- Open a taxable investing account. Only after you’ve saved 3-6 months of expenses, and maxed out your IRA and 401k should you begin investing in the stock market. A taxable investment account has no limit on contributions, no limit based on your income, and no penalties for withdrawing funds early, but you’re fully taxed on gains. A few options for beginner investors are Robinhood (if you want to invest actively), or something more traditional like Charles Schwab or Scottrade.
- Invest passively. In general, there are two ways to invest: actively or passively. Active investors try to best the market by picking stocks they expect to do well in the future. Passive investors try to match the market – they use low cost Exchange Traded Funds (ETFs), which allow you to buy the market and let your money grow over the long-term. My advice to you is to avoid active investing and focus on long-term growth. Unless you have an edge, do not sit at the poker table. What do you do when the market drops big time? The market fluctuates all the time – the key is to “set it and forget it.”
- Buy term life insurance. The last step to personal finance mastery is insuring your income against the possibility of your death. This is particularly important if you have a family – you’ll want to be sure your spouse and/or dependents will be okay if you were to unexpectedly die. Sometimes, your employer will offer a small life insurance policy, but usually, this isn’t enough. It’s a good idea to have a separate policy from the one included in your benefits. However, don’t worry about buying whole life insurance – all you need to do is buy a term that will last up until your retirement, and then at that point, if you’ve invested wisely, your retirement fund will be able to support you and your family. For most people, 30-year term life insurance is a good way to go. Tyler recommends checking out Ladder and Ethos as you begin to explore your options.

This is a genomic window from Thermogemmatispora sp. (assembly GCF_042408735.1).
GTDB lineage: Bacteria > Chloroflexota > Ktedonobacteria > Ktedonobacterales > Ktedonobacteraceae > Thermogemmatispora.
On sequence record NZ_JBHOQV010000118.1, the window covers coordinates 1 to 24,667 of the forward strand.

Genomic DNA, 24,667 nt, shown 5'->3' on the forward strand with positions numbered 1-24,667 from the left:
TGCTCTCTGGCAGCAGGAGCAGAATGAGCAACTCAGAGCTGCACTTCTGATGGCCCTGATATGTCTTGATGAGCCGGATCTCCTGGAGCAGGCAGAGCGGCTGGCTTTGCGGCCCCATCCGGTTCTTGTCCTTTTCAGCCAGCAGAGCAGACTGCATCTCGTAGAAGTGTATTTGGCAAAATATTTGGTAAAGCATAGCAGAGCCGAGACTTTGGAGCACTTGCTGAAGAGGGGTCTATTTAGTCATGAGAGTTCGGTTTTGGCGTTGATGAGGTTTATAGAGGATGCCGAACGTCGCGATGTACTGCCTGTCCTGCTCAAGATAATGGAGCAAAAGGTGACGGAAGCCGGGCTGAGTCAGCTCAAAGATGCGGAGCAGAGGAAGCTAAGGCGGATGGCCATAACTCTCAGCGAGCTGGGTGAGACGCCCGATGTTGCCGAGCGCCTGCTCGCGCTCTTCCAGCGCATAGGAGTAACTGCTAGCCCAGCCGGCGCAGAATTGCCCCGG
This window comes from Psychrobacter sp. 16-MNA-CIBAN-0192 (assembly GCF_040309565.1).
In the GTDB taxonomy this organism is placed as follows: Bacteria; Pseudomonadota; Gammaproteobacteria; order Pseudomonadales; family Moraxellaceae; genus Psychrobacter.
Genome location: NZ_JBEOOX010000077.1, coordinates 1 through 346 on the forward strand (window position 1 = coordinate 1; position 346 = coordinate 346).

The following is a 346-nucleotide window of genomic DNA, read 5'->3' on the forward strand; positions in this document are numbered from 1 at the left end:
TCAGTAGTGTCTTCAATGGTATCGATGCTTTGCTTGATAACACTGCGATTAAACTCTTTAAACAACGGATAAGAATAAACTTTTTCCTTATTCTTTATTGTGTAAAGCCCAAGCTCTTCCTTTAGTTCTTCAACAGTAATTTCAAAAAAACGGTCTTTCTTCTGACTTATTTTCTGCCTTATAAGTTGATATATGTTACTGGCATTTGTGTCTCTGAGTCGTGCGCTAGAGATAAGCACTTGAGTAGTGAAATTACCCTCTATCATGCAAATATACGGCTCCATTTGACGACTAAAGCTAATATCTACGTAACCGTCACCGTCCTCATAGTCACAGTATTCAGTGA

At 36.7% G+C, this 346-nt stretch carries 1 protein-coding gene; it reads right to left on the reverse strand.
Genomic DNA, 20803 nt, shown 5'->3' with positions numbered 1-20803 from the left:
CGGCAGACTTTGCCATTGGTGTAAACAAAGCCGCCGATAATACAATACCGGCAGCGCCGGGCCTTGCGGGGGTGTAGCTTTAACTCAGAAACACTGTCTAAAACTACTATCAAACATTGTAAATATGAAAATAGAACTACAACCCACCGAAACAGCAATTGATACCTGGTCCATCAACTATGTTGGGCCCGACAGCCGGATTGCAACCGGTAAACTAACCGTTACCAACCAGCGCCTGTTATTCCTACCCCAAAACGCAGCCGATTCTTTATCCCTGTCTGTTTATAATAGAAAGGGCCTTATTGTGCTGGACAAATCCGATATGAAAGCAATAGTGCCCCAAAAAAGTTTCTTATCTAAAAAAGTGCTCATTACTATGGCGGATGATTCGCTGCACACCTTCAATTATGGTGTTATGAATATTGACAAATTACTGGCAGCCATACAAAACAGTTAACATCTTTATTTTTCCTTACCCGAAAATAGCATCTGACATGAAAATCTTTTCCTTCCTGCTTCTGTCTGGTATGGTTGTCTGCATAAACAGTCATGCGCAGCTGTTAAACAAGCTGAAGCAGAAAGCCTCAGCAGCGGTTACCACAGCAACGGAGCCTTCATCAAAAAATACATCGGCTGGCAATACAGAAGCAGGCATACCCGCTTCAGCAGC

Take Charge of Your Finances Today
"If you can master these 10 Commandments of Personal Finance, you’ll be in the top 2-3% of Americans when it comes to wealth management."
–Tyler Hogge, financial analyst
If you’re serious about building your wealth and taking charge of your money, it’s a good idea to have a trusted financial advisor on your side – that’s where Wealthfront comes in. BloomTech and Wealthfront have partnered to ensure that our students and alumni have the tools they need to grow their wealth after graduation.
To get your first $15,000 managed for free by Wealthfront:
- Sign up for an account at Wealthfront.com
- Send an email to email@example.com and tell them you’re a BloomTech student and would like to claim your $15k credit.
- Start growing your wealth!
Tyler Hogge is the VP Of Product and Strategy at Divvy, and the former Head of Product Partnerships at Wealthfront. He holds a BS in finance from Southern Utah University and an MBA from Cornell University, and is a Chartered Financial Analyst through the CFA Institute. Connect with Tyler on LinkedIn.